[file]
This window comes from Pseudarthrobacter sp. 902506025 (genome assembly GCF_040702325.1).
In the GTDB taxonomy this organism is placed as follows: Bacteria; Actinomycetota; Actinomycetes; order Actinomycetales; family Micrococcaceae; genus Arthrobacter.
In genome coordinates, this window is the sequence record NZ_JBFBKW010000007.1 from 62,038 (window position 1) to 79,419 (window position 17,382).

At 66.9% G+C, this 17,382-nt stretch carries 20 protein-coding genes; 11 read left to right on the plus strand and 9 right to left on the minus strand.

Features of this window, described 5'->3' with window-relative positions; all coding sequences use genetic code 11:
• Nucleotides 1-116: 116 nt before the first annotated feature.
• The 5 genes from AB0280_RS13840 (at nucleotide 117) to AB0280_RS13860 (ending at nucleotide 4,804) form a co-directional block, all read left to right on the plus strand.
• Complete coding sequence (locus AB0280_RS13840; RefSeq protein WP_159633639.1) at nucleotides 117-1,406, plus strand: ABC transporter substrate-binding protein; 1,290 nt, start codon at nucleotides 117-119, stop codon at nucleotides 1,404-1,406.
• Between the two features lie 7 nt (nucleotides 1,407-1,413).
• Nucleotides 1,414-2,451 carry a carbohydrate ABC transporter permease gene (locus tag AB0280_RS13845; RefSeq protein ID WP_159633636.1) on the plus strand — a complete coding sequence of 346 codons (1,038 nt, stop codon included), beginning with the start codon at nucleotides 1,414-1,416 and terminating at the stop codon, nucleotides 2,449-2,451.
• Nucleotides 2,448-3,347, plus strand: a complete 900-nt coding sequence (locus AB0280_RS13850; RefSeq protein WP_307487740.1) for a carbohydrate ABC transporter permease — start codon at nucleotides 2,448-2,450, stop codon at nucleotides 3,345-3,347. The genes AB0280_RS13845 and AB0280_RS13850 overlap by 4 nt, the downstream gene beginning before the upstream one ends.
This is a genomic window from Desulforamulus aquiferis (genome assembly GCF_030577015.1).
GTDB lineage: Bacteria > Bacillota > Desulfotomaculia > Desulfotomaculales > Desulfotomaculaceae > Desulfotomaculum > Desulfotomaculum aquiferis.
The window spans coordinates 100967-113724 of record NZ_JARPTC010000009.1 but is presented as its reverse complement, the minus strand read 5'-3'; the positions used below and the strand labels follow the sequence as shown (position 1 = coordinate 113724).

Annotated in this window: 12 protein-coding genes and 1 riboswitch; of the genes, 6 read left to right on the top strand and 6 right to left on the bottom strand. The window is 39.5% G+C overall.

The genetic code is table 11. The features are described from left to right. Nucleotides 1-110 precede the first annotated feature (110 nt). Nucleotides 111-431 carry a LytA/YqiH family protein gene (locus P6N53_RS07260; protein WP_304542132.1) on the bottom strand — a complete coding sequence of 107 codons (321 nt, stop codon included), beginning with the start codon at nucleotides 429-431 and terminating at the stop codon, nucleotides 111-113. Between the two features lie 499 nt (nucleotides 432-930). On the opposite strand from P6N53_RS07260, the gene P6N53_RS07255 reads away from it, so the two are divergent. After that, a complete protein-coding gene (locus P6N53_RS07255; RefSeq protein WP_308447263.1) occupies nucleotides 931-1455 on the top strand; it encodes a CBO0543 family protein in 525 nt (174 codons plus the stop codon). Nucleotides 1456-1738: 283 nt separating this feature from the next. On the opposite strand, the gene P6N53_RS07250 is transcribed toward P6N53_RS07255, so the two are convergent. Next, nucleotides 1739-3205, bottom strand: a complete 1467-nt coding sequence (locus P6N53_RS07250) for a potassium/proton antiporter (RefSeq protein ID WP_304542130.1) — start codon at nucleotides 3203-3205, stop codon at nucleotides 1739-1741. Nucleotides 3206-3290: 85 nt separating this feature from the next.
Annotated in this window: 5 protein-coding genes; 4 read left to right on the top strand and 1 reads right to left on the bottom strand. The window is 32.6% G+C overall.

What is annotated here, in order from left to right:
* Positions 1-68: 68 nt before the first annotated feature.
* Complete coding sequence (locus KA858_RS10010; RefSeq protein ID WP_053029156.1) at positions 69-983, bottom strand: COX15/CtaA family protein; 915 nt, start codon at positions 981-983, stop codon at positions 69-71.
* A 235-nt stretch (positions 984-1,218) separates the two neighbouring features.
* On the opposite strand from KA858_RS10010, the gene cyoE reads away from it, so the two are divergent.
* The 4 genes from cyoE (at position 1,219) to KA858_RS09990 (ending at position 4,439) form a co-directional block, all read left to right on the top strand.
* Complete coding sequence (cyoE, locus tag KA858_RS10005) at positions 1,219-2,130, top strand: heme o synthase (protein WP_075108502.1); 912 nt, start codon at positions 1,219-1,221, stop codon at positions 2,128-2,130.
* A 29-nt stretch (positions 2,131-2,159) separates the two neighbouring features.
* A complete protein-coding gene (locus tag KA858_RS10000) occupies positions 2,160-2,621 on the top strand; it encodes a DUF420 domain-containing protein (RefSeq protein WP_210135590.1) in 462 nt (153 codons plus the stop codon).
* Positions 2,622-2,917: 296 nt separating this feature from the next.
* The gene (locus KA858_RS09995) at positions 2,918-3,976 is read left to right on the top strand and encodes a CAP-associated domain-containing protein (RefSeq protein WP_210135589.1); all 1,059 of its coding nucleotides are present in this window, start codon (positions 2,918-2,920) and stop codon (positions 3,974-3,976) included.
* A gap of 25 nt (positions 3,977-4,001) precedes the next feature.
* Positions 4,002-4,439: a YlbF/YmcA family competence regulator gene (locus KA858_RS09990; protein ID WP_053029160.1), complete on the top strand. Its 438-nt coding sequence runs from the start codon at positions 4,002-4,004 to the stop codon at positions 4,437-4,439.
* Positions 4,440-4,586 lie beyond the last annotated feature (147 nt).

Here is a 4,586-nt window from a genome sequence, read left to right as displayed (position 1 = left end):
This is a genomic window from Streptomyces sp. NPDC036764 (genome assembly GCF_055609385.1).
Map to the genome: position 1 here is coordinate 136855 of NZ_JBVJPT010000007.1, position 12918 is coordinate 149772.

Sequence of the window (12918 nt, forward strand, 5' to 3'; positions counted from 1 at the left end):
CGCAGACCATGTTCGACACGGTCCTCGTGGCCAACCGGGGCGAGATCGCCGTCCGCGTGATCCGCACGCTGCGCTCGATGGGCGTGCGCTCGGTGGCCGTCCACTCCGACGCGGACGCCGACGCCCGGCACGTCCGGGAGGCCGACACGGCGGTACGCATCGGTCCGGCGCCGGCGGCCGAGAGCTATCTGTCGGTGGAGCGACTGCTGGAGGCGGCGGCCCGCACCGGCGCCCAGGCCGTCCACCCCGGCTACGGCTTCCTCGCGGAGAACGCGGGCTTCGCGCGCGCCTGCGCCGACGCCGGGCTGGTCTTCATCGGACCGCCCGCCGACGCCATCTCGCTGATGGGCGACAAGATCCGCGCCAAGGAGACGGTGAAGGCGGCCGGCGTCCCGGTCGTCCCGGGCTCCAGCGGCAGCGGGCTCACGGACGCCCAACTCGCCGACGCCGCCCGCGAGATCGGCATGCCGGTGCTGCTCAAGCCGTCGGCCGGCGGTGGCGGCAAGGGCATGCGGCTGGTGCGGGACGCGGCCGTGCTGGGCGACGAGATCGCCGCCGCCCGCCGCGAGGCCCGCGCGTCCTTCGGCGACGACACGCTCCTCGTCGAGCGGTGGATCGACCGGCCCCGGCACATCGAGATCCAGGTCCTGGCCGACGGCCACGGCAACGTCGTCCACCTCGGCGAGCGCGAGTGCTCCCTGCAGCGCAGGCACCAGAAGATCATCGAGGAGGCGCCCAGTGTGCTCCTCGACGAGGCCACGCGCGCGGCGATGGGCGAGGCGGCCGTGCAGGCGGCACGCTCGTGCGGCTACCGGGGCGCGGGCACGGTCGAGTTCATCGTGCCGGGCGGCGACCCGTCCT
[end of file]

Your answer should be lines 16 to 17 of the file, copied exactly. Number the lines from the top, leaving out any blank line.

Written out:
The genetic code is table 11. The features are described from left to right. Nucleotides 1-110 precede the first annotated feature (110 nt). Nucleotides 111-431 carry a LytA/YqiH family protein gene (locus P6N53_RS07260; protein WP_304542132.1) on the bottom strand — a complete coding sequence of 107 codons (321 nt, stop codon included), beginning with the start codon at nucleotides 429-431 and terminating at the stop codon, nucleotides 111-113. Between the two features lie 499 nt (nucleotides 432-930). On the opposite strand from P6N53_RS07260, the gene P6N53_RS07255 reads away from it, so the two are divergent. After that, a complete protein-coding gene (locus P6N53_RS07255; RefSeq protein WP_308447263.1) occupies nucleotides 931-1455 on the top strand; it encodes a CBO0543 family protein in 525 nt (174 codons plus the stop codon). Nucleotides 1456-1738: 283 nt separating this feature from the next. On the opposite strand, the gene P6N53_RS07250 is transcribed toward P6N53_RS07255, so the two are convergent. Next, nucleotides 1739-3205, bottom strand: a complete 1467-nt coding sequence (locus P6N53_RS07250) for a potassium/proton antiporter (RefSeq protein ID WP_304542130.1) — start codon at nucleotides 3203-3205, stop codon at nucleotides 1739-1741. Nucleotides 3206-3290: 85 nt separating this feature from the next.
Annotated in this window: 5 protein-coding genes; 4 read left to right on the top strand and 1 reads right to left on the bottom strand. The window is 32.6% G+C overall.